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Jointness: The synergy of many

  • Published
  • By Chief Master Sgt. Robert Carter
  • 62nd Aerial Port Squadron air transportation manager
We've all heard or lived through a merger of one kind or another; consolidating like, same or similar capabilities to capitalize on economy of scale.

In the military, its things like base communications support, orderly room consolidation and even households. But who would have ever thought about combining bases? Joint Base Lewis-McChord is about 18 months old and much has been accomplished, but we cannot stop here.

Who would have ever thought we would be merging bases, especially from two different services, thus "jointness." The uniting of Fort Lewis and McChord Air Force Base in early 2010 brought together the oldest and youngest armed services into one installation, creating JBLM.

With this union brought a lot of behind the scenes meetings, working groups, spreadsheets, status updates and a plethora of organizational diagrams. These worked towards the Full Operational Capability date we realized on Oct. 1, 2010.

Although, we did not break new ground with JBLM. There are 11 other joint bases in the Department of Defense that have endured these tasks and overcome the "merger fear" and creating new super-bases.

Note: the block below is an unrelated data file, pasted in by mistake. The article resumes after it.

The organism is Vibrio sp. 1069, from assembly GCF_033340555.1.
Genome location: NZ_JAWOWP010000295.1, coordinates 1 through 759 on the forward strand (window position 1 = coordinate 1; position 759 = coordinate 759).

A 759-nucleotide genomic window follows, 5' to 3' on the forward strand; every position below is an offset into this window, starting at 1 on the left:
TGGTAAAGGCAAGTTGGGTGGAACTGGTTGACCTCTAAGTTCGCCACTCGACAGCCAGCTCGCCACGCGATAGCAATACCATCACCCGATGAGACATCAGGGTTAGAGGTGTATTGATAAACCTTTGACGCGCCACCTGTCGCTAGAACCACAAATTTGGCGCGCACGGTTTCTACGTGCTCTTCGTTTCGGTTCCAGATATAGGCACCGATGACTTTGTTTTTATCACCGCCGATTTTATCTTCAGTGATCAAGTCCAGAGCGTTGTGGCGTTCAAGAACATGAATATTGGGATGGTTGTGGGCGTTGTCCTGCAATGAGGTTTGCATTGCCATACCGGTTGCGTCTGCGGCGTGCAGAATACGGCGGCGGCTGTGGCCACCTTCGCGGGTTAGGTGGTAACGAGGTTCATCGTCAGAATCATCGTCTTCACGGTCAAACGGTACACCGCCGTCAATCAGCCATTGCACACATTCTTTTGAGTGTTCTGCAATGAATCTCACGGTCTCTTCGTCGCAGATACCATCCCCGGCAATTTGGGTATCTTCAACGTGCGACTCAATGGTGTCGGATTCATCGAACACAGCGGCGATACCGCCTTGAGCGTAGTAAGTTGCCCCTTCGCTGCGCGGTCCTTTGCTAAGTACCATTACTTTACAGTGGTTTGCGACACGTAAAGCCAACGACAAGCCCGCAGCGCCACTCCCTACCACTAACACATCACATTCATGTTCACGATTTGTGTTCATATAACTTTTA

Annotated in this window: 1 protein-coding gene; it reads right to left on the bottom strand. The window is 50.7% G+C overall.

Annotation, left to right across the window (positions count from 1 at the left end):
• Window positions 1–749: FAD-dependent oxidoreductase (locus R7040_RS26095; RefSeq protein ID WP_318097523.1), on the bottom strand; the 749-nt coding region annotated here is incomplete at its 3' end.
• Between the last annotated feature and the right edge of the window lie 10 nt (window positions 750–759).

Those of us who have spent a tour or more in a Joint Command can appreciate the "flavor" the joint team effort provides to the fight. Although initially a small learning curve to overcome, working alongside our brothers and sisters in arms, our sister services, has many great benefits such as learning new ways of doing business, an ability to look at a process, procedure, plan or operation from another perspective and ultimately a view of the bigger picture.

Additionally, events such as the U.S. Army's Sergeants Time, and the U.S. Navy's Chief's Mess are just a couple of noncommissioned officer events in our sister services' cultures from which we can learn and grow by observation, interaction and participation in these gatherings.

We already fly, fight and win our nation's wars alongside our sister services. We participate and attend events such as air shows and Fleet Weeks with our sister services, but we always seem to share a defined line, or fence, between our installations that creates a defined line of demarcation between us and them.

As we mature as a joint base, we'll continue to sort out issues and support being part of a DOD event changing process that created a larger, stronger military installation. We did not make Soldiers into Airmen, nor Airmen into Soldiers. We retained our core service cultures and will continue to grow within our respective branch of service as the military professionals we are.

If you have not embraced the joint team concept, don't worry, it's already embraced you.